Load and unload cargo onto ships.
Though it might sound mean, it’s pretty funny when you see someone walk into a glass door without realizing it’s there. While you stifle your giggles and ask if they’re okay, you should also be thanking a Glazier for your moment of amusement. Glaziers install and repair glass of all kinds—everything from the door that gave your friend a facial, to mirrors, to shower enclosures, to windows. Pretty much any piece of glass in a business or a home has been installed by a Glazier.
Most of the time, the glass you handle comes to you precut and already in a frame, and you simply need to put it where your client wants it. If it’s not, though, you need to be able to cut it to shape. After you cut it, you put it into place and surround the edges with putty, cement, or something else to hold it in place. You can work on glass for a display case, security windows, windows with decorative etchings, and tabletops. The only thing you don’t handle are car windshields, as those are handled by Mechanics.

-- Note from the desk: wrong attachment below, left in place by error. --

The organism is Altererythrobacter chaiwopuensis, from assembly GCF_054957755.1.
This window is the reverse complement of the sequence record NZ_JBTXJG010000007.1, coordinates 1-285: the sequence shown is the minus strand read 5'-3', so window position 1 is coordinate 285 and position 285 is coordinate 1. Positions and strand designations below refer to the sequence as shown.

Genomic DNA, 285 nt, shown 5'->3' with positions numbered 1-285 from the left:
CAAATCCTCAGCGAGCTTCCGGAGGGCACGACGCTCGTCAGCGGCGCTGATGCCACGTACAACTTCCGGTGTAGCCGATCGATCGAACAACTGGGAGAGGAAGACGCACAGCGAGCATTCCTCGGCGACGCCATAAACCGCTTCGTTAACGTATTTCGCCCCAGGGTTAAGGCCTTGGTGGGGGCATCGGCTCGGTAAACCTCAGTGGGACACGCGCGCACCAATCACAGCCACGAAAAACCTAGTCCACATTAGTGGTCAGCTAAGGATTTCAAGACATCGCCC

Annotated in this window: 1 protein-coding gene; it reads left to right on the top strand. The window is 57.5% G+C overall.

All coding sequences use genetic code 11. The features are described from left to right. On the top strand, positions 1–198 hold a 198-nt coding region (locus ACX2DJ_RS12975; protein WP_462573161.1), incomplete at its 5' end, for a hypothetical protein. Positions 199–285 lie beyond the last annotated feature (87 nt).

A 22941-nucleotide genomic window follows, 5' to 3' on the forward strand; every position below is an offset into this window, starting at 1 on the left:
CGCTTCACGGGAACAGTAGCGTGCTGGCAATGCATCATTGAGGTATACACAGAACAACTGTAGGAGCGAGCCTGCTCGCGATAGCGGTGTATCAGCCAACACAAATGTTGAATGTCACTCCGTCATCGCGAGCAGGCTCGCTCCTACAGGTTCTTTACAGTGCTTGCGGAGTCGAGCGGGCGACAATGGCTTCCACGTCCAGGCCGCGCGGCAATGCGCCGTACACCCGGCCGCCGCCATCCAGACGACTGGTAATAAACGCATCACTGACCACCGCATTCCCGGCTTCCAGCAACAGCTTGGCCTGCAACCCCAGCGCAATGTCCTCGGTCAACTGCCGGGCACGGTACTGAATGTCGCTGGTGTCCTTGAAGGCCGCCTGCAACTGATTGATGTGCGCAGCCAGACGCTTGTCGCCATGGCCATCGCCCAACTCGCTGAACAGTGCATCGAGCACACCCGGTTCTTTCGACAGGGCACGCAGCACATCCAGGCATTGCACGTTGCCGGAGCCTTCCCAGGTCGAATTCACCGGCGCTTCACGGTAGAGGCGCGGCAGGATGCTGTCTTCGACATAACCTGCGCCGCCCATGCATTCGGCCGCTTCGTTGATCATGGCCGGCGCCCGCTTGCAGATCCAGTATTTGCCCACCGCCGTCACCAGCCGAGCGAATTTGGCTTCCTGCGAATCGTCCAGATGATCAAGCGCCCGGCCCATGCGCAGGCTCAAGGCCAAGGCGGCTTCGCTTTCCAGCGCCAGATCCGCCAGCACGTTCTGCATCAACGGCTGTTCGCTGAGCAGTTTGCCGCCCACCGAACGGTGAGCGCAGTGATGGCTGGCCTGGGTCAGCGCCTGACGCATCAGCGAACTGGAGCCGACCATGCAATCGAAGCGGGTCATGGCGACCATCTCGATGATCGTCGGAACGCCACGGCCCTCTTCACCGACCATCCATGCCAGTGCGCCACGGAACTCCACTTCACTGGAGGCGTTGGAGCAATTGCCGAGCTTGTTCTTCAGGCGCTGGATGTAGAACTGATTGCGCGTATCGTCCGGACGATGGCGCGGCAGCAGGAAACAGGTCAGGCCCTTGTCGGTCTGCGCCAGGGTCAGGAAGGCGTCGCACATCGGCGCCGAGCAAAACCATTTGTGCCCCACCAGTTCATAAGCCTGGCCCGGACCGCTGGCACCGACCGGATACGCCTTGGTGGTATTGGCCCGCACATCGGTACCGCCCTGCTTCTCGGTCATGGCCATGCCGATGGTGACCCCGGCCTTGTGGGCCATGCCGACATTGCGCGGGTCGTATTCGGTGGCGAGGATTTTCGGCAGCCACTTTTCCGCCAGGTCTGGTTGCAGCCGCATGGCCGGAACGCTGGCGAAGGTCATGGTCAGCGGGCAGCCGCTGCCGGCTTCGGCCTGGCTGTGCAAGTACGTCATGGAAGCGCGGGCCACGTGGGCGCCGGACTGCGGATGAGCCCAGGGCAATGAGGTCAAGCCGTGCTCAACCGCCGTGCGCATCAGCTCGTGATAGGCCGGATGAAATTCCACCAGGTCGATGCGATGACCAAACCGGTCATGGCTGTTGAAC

With the kinds of tools you use in this job (some are pretty crazy), you’re almost like a superhero. A tiny spinning metal wheel works as a knife, and giant suction cups help you hold on to pieces of glass that are too big to lift with your hands. Of course, you also use everyday tools like drills, saws, and grinders. Be careful, though. Working with all these tools and glass can sometimes lead to mistakes, and Glaziers actually have the highest rate of nonfatal accidents of any job.